If you’re going to include quotes from law books or court cases you must research and understand them properly. If you’re questioned on the subject in your interview you need to be able to talk in-depth about them.

5. Don't lie

Although you may be tempted to embellish work experience, remember that you could be asked about it in the interview . If you are caught out, then this is a big risk to take, so it's best to stick to the facts.

However, you don’t have to be entirely honest either; saying “I have work experience with a local solicitors’ firm, but it was rubbish and all I did was make tea” won’t make the admissions tutors want to offer you a place either.

If you do lie about having read certain books, then make sure you read them before the interview!

6. Avoid humour

Although it's a good idea to put your own stamp on your personal statement, it's important to realise that what you think is funny might not appear humourous to an admissions tutor.

To be on the safe side, avoid making any jokes, but do try and make your personal statement interesting so the tutors will be compelled to read to the end.

7. Redraft and revise

Give yourself enough time to not only write your personal statement but to reread, proof, sense check and keep redrafting it until it’s the best it can be.

Concentrate on great content, grammar, punctuation and spelling. Also ask family and friends to second check it for you.

Your school teachers have worked with students in previous years on similar law personal statements . Take advantage of all the knowledge they’ve gained and ask their advice. As it’s a law course, search out friends on social media (or friends, of friends, of your friends) who are or were law students and can provide hints and tips.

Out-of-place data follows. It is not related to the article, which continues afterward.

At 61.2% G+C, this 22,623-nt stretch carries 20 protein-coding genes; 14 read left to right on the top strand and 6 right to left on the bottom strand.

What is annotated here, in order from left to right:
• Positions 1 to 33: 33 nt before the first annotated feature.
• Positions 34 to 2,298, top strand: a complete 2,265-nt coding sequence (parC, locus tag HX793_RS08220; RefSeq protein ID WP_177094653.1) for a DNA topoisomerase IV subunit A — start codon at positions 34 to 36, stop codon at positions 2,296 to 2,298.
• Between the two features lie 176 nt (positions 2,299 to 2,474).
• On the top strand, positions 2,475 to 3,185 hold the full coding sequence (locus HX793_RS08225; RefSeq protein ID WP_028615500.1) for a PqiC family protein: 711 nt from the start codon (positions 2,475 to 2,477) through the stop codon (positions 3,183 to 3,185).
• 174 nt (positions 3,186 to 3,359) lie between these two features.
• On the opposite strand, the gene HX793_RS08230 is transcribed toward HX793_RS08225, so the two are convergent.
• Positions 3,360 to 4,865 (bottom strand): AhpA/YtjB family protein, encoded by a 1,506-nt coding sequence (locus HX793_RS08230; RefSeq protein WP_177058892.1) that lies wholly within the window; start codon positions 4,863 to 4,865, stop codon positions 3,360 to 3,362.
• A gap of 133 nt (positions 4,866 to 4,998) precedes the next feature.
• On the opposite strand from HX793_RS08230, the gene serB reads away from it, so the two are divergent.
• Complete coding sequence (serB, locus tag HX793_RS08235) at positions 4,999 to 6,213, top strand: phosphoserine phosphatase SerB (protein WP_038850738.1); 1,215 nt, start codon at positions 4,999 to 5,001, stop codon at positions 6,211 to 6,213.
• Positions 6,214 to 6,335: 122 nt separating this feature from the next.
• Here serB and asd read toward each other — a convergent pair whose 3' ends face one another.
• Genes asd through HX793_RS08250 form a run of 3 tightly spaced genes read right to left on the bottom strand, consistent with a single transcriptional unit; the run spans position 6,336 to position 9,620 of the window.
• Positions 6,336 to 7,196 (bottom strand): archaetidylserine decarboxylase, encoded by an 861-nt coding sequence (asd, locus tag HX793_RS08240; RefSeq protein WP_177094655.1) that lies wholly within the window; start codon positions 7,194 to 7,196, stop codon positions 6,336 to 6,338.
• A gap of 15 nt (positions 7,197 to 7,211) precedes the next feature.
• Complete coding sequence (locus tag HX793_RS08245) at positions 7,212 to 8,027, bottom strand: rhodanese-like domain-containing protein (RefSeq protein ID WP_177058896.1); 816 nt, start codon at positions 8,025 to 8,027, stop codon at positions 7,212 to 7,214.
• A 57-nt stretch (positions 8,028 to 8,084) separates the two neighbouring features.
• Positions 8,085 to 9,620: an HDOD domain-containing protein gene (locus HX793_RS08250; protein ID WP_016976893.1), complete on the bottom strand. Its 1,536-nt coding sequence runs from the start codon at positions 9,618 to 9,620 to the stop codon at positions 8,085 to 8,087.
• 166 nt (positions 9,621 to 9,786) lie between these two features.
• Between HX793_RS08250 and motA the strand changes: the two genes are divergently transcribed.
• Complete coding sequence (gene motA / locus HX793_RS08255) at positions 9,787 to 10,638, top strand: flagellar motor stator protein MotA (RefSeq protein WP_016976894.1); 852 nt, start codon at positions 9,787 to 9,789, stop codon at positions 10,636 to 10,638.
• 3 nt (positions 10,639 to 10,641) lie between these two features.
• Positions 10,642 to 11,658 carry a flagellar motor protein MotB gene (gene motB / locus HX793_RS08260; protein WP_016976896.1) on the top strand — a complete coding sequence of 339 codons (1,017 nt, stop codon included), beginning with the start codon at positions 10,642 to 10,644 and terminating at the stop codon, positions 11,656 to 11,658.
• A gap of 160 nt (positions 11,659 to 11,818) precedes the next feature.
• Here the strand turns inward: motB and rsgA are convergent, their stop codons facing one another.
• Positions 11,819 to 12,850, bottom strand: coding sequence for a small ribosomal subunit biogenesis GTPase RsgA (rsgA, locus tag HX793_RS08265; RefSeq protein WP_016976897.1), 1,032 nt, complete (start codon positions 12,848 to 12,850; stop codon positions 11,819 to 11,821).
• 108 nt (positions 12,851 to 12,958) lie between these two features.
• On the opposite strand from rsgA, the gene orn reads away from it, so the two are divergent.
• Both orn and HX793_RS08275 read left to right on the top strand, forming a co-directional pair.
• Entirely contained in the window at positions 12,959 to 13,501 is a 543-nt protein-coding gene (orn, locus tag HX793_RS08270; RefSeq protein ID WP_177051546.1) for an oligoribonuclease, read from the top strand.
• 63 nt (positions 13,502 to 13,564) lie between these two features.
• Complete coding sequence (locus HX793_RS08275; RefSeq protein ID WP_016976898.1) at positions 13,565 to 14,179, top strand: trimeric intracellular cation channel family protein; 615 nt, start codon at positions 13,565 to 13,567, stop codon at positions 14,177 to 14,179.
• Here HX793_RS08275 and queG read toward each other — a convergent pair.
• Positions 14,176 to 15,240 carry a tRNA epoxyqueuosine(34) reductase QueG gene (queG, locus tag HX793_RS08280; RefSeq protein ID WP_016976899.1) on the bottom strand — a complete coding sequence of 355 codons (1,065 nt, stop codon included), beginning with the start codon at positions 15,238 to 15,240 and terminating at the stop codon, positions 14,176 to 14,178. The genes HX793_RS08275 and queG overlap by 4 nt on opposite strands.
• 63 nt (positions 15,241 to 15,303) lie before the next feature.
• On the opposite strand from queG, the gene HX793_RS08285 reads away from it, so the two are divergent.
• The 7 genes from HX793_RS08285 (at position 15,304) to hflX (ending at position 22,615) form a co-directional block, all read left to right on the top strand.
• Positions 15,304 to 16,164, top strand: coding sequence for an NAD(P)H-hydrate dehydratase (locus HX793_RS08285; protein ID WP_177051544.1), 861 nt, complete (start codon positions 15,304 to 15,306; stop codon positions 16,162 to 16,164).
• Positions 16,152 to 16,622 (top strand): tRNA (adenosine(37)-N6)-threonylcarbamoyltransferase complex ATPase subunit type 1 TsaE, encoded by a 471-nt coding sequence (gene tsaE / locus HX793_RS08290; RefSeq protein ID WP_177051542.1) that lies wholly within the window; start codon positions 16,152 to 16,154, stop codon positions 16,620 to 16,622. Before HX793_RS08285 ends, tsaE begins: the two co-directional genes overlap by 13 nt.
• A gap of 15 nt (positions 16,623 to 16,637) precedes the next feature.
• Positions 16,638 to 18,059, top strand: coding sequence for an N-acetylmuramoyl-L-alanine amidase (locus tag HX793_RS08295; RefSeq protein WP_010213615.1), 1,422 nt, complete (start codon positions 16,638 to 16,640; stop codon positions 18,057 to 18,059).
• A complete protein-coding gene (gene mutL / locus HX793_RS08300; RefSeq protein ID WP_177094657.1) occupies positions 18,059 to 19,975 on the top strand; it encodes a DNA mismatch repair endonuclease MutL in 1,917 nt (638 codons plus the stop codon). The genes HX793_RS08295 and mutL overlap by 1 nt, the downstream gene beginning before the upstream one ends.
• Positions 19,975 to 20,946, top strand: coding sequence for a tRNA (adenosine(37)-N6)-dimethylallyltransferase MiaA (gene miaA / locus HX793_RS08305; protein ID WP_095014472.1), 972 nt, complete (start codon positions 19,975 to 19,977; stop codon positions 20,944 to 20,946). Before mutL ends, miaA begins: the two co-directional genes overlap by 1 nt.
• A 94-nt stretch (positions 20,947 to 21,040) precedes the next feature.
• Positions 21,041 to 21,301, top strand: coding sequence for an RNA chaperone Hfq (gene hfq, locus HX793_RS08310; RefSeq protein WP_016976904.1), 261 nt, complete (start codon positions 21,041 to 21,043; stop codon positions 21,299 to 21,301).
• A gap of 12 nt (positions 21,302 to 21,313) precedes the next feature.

You can also browse our law personal statement examples for inspiration to guide you, and use our personal statement template to help you through the writing process. You can also use our personal statement length checker to make sure it will fit on your UCAS form.

Your personal statement is like a court case you can genuinely win.  

As a prosecuting or defence barrister you need an impactful opening statement, undisputed, awesome evidence and a powerful closing statement. This means you’ve put your best case forward, (your personal statement) to the judge and jury, (admission tutors) and it’s a unanimous decision to offer you a place on the course.

Further information

For more tips and advice on writing your law personal statement, please see:

  • Law at Oxford
  • UCAS Law Advice
  • The Lawyer Portal
  • UCAS Personal Statement FAQs
  • Analysis Of Example Personal Statement
  • Personal Statement Editing Services
  • Personal Statement Writing Timeline
  • 10 Personal Statement Writing Tips
  • Personal Statement Advice From A Teacher
  • How To Write A Personal Statement
  • 10 Personal Statement Don'ts
  • Applying to Law School in the USA

N.B This post was originally written in October 2017 but has been updated to reflect changes in our content resources and the law application process.

About The Author

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Naomi Lofts

Going through school and applying to university myself in 2002, I know how difficult it can be to make the right choices regarding your academic journey, especially when you're uncertain of where you want to be in the future.